Other benefits of hemp that you won't find elsewhere include GLA (omega 6 fatty acids), CLA (conjugated linoleic acid which supports stubborn belly fat loss), no carbs, heart-loving phytosterols, minerals, vitamins E, D3 as well as some Bs, and gut cleansing fibre.
Hemp also supports a truly sustainable Australian hemp industry for food, fibre, fuel, paper, building and bioplastics. Yay! Oh and Paleo folks, this is an awesome option for you!

>>> Sprouted Brown Rice Protein

Much more common these days, and yep, believe it or not, you can get protein from a grain. This is a great option for anyone who cannot tolerate the dairy based proteins. Being rice, it is higher in carbohydrates than other proteins but the protein content is still up there at about 75%.
It dissolves and mixes into liquids very well, but depending on brands, can be a little grainy to taste. If you're following a paleo-based diet, this one isn't for you.

>>> Pea Protein

This comes from Yellow Peas (Pisum sativa) have been known for centuries as a healthy vegetable food. The main difference between green peas and yellow peas is the harvesting date: green peas are harvested before maturity; yellow peas are harvested at maturity. If you are yet to try pea protein, let me want you it does have a much stronger flavour than your whey and rice proteins, and I find it thicker as well.  As a vegetable based complete protein, it is suitable for those who suffer from allergies, have restricted diets, are dairy sensitive, or who want a vegan protein with minimal carbohydrates, as this boasts 83% protein and 3% carbohydrates. I also know that Vital Protein have a unique extraction process that results in a highly digestible protein that does not cause digestive complaints such as bloating. As for other pea protein brands I'm not sure. I'll also note that Vital Protein is sweetened with Thaumatin (not stevia as so often seen these days), a protein naturally extracted from the seed shells of the West African Katemfe fruit.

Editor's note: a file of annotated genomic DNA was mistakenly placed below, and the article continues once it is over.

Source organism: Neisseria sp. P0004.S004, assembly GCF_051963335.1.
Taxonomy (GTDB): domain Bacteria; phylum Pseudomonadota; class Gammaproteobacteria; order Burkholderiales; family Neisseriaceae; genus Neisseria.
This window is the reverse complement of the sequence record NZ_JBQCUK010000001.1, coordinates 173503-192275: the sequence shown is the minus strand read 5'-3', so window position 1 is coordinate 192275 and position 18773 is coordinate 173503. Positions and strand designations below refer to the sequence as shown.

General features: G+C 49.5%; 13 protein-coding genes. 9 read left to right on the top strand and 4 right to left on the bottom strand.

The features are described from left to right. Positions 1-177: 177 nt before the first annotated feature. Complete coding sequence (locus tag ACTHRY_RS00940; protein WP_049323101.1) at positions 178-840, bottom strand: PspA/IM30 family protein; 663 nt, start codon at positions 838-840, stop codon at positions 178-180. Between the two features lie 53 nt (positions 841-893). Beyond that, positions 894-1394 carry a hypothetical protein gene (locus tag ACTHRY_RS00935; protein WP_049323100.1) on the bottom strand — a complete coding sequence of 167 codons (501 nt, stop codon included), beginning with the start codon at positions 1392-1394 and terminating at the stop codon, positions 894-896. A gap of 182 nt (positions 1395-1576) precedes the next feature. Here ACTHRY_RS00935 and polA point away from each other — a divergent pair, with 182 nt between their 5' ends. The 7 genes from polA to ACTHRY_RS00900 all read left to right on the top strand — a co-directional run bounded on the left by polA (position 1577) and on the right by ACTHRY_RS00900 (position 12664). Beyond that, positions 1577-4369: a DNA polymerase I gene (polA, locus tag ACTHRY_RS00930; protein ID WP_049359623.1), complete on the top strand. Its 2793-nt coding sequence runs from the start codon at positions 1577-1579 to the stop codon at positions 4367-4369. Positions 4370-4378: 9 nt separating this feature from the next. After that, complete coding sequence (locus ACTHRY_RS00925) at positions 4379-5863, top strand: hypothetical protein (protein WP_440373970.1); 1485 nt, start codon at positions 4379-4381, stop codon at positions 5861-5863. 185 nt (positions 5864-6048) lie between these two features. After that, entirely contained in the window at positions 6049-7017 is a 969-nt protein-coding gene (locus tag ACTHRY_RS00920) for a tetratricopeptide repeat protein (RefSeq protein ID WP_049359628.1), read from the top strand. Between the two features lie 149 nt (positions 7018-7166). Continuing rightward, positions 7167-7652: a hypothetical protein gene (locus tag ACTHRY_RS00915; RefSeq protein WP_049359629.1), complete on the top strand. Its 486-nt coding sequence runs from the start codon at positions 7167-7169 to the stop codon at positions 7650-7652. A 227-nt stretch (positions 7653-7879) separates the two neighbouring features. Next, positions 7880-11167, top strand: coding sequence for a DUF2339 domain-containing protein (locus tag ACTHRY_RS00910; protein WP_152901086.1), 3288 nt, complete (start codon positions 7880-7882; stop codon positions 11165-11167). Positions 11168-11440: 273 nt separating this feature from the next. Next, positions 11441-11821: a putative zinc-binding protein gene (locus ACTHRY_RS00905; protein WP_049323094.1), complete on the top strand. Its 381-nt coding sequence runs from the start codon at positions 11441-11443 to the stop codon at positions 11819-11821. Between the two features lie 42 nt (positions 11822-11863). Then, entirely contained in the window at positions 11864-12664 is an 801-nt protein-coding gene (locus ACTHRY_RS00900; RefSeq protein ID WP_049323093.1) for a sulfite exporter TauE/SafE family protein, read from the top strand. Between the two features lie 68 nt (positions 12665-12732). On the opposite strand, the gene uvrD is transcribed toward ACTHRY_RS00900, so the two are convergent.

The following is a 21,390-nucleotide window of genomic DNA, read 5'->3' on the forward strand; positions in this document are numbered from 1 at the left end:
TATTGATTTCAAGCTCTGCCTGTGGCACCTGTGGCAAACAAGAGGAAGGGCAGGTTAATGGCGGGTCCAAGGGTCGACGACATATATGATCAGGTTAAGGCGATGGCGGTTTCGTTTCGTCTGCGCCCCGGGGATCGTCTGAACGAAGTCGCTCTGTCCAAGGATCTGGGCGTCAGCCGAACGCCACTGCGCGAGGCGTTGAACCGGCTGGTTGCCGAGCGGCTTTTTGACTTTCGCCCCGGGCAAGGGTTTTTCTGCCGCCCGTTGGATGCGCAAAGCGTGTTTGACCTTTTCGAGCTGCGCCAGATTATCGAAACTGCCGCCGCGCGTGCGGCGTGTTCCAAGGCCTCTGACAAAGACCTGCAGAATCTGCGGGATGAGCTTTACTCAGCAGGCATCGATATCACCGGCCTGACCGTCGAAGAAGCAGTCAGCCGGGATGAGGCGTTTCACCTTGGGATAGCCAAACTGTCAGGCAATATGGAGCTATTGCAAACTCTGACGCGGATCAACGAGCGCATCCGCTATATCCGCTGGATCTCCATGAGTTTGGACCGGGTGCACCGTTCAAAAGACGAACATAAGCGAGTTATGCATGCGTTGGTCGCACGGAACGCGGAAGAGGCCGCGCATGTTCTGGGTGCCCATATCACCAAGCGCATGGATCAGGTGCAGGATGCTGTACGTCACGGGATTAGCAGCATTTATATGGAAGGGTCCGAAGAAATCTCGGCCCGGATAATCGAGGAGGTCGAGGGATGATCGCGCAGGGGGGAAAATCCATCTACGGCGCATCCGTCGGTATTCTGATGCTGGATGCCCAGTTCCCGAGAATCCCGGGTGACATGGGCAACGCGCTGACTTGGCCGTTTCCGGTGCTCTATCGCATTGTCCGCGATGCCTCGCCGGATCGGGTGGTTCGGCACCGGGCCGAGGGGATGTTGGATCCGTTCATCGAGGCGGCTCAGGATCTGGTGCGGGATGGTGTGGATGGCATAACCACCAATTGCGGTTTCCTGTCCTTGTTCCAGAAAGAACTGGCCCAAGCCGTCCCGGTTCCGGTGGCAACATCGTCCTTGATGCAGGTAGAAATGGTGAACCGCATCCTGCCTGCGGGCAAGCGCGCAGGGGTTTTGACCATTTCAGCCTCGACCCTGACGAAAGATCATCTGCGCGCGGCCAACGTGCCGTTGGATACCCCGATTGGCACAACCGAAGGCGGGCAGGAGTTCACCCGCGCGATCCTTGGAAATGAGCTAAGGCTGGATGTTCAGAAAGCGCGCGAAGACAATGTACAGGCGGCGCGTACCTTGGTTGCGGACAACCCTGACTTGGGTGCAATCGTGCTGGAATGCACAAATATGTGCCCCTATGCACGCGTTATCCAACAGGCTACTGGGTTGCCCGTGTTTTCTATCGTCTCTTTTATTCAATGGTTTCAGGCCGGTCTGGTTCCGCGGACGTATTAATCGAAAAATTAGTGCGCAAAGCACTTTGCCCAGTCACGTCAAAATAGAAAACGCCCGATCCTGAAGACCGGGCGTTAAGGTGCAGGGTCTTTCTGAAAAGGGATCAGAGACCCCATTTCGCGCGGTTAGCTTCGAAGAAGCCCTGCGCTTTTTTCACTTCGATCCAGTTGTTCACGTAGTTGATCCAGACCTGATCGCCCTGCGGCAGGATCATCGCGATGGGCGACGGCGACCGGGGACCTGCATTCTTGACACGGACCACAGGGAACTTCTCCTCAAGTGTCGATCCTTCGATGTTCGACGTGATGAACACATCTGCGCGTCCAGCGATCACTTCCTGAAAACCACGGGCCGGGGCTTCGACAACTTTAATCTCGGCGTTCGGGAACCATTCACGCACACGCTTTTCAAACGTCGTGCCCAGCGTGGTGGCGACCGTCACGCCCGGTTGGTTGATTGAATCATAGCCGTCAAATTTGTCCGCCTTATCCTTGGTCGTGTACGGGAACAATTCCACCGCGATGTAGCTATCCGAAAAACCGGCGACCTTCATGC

NOTE: Neither rice or pea protein is a complete protein containing all essential amino acids, but when you put them together, Voila! You get a complete protein! Two brands I know of sell the combination quite nicely - Amazonia and NutraLife

>>> Carob Protein